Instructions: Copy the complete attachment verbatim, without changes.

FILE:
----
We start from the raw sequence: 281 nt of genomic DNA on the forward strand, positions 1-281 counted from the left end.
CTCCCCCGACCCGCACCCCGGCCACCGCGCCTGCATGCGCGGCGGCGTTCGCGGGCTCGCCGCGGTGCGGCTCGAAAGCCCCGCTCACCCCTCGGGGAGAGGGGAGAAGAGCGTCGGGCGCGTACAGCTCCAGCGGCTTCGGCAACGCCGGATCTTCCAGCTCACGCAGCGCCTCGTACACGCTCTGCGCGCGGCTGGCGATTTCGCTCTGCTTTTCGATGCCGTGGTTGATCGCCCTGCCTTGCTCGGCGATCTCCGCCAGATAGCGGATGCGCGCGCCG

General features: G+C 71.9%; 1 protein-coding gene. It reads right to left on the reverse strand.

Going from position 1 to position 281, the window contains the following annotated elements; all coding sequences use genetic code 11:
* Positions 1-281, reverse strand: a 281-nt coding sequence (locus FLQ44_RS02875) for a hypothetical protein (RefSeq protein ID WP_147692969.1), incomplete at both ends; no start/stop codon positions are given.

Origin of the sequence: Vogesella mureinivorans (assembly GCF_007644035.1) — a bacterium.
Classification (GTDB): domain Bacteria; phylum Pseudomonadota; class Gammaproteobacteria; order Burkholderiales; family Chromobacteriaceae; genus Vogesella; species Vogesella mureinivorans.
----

We start from the raw sequence: 281 nt of genomic DNA on the forward strand, positions 1-281 counted from the left end.
CTCCCCCGACCCGCACCCCGGCCACCGCGCCTGCATGCGCGGCGGCGTTCGCGGGCTCGCCGCGGTGCGGCTCGAAAGCCCCGCTCACCCCTCGGGGAGAGGGGAGAAGAGCGTCGGGCGCGTACAGCTCCAGCGGCTTCGGCAACGCCGGATCTTCCAGCTCACGCAGCGCCTCGTACACGCTCTGCGCGCGGCTGGCGATTTCGCTCTGCTTTTCGATGCCGTGGTTGATCGCCCTGCCTTGCTCGGCGATCTCCGCCAGATAGCGGATGCGCGCGCCG

General features: G+C 71.9%; 1 protein-coding gene. It reads right to left on the reverse strand.

Going from position 1 to position 281, the window contains the following annotated elements; all coding sequences use genetic code 11:
* Positions 1-281, reverse strand: a 281-nt coding sequence (locus FLQ44_RS02875) for a hypothetical protein (RefSeq protein ID WP_147692969.1), incomplete at both ends; no start/stop codon positions are given.

Origin of the sequence: Vogesella mureinivorans (assembly GCF_007644035.1) — a bacterium.
Classification (GTDB): domain Bacteria; phylum Pseudomonadota; class Gammaproteobacteria; order Burkholderiales; family Chromobacteriaceae; genus Vogesella; species Vogesella mureinivorans.